It’s sad and discouraging that more people don’t take the time to have their voice heard now, when it makes a difference. I can pretty much guarantee their voices will be heard after the fact!

    So to all massage therapists I say, hop to it. Take the time to define our profession now!

    Thanks again for the goose, Les.

  2. While I appreciate enthusiasm for my/our profession, I also admit confused dismay. I do not understand why we have three separate, major professional associations, and at least 3-4 separate, major research/knowledge databases (via AMTA, ABMP, NCTMB, TRI). It appears as though the profession is competing against itself, and I cannot handle keeping up with all three! I do my best to work with the science and medical community in mind, but I have my limits as I am sure we all do. Shouldn’t we be forcing our leaders to work together, under one professional umbrella?

    • Thanks for your note, Paula. I’m sure at times it does feel like alphabet soup. There really are two primary professional associations (ABMP & AMTA); NCBTMB is a certifying body. While there is competition between AMTA & ABMP, we also work together on areas of common interest. The MTBOK is a prime example of this. What all the different organizations have in common is that they share a duty to serve the interests of the field and its members. The MTBOK is an important way we are doing that–in this case, that is the “professional umbrella.” I feel strongly that there is a place for healthy competition; if it exists, ultimately the consumer (in this case the massage therapist) benefits.

      Thanks for your feedback.

      Regards,

      Les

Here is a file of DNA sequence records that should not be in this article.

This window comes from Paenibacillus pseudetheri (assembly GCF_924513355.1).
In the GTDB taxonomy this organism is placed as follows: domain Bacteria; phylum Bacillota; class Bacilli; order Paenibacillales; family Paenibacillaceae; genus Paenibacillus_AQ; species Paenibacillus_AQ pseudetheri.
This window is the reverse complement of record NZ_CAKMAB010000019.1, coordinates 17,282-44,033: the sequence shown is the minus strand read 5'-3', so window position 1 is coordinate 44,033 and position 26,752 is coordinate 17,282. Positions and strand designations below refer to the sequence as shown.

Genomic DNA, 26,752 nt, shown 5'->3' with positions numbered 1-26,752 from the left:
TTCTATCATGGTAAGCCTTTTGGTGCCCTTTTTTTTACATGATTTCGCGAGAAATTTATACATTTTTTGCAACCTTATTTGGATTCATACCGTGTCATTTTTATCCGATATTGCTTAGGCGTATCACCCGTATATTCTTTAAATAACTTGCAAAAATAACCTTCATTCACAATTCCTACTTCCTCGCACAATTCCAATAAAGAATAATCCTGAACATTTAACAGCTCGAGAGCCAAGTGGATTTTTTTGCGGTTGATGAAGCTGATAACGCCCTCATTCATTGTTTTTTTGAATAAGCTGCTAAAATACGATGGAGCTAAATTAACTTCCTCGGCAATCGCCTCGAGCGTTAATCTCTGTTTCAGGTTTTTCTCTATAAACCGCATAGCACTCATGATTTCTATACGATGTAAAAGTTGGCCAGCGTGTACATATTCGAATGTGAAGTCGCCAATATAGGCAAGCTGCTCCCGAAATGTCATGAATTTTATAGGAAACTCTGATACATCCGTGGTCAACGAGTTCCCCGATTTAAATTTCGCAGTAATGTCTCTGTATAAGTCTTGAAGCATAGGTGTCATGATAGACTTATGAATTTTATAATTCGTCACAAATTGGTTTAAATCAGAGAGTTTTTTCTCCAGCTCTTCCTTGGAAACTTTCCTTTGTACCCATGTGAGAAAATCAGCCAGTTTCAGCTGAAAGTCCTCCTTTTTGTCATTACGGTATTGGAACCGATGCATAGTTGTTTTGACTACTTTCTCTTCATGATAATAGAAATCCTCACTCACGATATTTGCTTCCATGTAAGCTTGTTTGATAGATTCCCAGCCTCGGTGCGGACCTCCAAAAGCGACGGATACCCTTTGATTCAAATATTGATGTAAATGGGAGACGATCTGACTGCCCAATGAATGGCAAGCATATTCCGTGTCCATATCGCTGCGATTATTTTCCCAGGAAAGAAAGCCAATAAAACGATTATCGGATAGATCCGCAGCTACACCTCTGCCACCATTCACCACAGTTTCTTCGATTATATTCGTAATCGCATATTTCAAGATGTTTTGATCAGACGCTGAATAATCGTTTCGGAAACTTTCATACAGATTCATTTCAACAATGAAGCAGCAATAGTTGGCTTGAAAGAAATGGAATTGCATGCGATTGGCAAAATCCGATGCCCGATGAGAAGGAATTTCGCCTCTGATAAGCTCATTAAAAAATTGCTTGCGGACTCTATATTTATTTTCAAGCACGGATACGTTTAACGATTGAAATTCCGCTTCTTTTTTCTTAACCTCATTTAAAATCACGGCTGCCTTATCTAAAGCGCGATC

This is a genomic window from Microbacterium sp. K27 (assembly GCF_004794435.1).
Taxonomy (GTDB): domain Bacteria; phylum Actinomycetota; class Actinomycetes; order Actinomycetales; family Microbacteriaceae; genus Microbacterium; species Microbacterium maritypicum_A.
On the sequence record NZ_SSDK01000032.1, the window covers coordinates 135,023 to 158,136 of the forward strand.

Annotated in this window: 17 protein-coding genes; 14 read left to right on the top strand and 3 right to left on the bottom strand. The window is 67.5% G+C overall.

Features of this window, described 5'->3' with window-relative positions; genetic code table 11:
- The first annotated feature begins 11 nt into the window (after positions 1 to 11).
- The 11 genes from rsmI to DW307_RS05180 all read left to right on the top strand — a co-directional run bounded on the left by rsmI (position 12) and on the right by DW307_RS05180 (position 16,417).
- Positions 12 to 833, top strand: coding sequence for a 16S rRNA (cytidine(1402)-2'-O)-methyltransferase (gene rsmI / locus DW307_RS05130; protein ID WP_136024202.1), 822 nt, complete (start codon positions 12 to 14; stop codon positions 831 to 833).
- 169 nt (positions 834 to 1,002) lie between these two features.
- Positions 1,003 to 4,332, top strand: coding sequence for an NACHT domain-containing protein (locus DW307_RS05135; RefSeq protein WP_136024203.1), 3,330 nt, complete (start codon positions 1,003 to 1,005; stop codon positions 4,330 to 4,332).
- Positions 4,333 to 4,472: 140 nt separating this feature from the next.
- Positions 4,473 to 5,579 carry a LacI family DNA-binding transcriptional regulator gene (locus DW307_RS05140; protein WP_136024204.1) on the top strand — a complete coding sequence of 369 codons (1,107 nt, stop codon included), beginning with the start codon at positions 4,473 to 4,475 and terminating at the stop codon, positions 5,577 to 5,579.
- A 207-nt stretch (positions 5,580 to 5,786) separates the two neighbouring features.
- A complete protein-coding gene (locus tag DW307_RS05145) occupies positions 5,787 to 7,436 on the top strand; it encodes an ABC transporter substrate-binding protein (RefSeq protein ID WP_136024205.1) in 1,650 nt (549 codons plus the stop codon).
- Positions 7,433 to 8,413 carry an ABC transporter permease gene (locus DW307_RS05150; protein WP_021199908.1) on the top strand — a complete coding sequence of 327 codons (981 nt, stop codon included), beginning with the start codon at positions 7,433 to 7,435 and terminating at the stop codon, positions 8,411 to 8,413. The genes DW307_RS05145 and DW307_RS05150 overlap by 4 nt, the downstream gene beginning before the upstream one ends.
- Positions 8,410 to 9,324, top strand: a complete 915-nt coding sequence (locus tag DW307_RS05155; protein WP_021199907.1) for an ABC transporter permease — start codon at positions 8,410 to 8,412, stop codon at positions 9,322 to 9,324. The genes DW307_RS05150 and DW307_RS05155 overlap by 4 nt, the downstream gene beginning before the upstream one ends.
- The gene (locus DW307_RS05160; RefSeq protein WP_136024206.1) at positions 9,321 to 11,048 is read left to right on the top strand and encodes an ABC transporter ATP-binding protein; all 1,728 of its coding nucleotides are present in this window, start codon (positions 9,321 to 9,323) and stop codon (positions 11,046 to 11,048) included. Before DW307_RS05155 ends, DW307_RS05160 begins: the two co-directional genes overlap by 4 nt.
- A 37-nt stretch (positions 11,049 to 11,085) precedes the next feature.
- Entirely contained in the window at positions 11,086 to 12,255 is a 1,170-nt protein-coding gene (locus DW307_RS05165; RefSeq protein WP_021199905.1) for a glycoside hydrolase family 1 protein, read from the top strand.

3. Medicine limited its holistic view in the process of “defining” it’s expertise and setting limits on scope of practice. Cross-pollination in that arena is costly and formal, slowing down the process of learning. Compartmentalization. Perhaps this is why therapists are so reluctant to define themselves. Let’s not make the same mistake or the same chaotic lack of public access to truth in healthcare.

  4. I’m feeling like a soothsayer, Les. I am one that believes if one is not part of the solution, one is part of the problem. So few responses from so large a field has ALWAYS been the problem.

    The Amta and the ABMP have said that more than one half of their membership thought state licensing was the way to go. Rarely mentioned is the percentage of membership that respond when asked an important question.

    It really is no different than the big picture ie in some elections less than 20% of the voting public can swing a nasty agenda because of a low turnout.

    A MTBOK, considering the number of ways massage and touch can be learned and applied will be much more a WOI (Wealth of Information) that will be forged into a curriculum that will be taught by the schools. Much of that information will be material that is not necessary to lay hands as a practioner.

    Take a look at the O*Net where the writing is on the wall for what could become required information to enter the field. http://online.onetcenter.org/link/summary/31-9011.00

    It is the educators (schools) that in the end will determine the BOK, not the practitioners. Because of your piece, I will reopen the document just to see what they are up to.

    Take good care!